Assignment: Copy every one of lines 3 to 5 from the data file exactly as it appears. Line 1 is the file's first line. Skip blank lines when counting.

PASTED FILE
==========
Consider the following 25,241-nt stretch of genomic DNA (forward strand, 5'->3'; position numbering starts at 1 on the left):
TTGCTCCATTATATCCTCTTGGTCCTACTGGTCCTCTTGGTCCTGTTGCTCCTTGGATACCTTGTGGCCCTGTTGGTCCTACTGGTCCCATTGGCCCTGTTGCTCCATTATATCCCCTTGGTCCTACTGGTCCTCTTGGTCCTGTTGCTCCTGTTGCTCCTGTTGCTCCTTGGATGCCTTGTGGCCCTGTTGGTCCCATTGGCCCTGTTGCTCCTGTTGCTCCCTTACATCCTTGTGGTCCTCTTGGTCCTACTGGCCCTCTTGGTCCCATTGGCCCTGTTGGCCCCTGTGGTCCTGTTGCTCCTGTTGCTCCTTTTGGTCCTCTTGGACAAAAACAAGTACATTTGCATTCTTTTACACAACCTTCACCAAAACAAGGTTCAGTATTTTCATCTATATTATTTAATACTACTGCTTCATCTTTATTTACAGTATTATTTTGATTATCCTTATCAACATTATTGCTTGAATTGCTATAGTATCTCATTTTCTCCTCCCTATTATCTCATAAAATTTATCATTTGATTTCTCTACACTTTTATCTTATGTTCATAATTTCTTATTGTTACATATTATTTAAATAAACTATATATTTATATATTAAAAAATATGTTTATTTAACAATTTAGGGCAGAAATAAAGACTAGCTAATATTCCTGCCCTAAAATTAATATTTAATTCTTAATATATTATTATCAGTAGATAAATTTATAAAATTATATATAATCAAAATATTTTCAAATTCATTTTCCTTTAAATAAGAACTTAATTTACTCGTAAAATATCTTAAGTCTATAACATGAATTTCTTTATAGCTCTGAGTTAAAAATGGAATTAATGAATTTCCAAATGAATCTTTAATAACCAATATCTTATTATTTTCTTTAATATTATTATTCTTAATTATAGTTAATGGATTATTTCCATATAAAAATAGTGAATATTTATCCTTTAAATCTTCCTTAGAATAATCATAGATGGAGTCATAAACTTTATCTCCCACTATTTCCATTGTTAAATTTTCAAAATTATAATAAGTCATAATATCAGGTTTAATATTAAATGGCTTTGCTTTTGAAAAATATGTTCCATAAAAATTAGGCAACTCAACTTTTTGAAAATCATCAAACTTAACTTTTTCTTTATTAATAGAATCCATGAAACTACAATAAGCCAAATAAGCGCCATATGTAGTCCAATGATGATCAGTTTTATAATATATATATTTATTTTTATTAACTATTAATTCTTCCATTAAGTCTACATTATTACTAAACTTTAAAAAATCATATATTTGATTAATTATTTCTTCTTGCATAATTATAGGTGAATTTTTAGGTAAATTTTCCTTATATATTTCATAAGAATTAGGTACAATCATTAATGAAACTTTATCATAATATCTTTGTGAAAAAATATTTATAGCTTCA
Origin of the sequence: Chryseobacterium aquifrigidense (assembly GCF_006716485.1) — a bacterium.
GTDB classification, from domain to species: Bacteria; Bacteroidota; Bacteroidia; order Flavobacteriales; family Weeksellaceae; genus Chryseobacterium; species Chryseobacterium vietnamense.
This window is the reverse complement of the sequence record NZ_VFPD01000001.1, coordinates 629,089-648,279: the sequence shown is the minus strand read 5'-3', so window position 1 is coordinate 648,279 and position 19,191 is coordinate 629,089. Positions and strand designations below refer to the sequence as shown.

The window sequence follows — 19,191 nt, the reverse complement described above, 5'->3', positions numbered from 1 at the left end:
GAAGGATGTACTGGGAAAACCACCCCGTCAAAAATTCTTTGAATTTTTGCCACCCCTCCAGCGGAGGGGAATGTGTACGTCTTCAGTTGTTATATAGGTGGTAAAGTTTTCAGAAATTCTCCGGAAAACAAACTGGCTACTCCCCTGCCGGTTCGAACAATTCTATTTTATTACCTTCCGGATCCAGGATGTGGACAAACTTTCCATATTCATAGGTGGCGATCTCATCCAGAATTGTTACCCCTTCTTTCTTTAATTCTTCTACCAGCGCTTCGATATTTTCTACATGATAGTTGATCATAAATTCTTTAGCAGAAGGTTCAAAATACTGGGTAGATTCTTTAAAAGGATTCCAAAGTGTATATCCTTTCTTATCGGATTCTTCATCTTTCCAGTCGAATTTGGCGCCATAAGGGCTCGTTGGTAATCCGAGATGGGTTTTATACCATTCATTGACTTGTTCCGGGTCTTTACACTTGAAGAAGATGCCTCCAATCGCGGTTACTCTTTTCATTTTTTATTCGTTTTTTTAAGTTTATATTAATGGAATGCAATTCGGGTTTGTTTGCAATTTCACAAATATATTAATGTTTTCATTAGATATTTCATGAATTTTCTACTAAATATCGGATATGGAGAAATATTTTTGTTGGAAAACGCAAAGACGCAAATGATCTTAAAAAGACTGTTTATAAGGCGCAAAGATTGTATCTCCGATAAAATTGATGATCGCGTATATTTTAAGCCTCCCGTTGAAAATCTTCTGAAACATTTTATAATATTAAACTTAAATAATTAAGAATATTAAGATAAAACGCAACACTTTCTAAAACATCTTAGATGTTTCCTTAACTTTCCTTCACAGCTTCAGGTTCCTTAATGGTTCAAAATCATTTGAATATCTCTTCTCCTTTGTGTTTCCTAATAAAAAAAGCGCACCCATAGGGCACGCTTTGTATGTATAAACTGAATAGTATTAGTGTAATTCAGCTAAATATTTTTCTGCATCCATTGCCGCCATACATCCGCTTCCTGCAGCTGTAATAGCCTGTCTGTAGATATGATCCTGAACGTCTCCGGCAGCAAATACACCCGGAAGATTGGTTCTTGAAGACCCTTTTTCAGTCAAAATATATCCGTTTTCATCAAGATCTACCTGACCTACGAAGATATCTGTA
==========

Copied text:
Origin of the sequence: Chryseobacterium aquifrigidense (assembly GCF_006716485.1) — a bacterium.
GTDB classification, from domain to species: Bacteria; Bacteroidota; Bacteroidia; order Flavobacteriales; family Weeksellaceae; genus Chryseobacterium; species Chryseobacterium vietnamense.
This window is the reverse complement of the sequence record NZ_VFPD01000001.1, coordinates 629,089-648,279: the sequence shown is the minus strand read 5'-3', so window position 1 is coordinate 648,279 and position 19,191 is coordinate 629,089. Positions and strand designations below refer to the sequence as shown.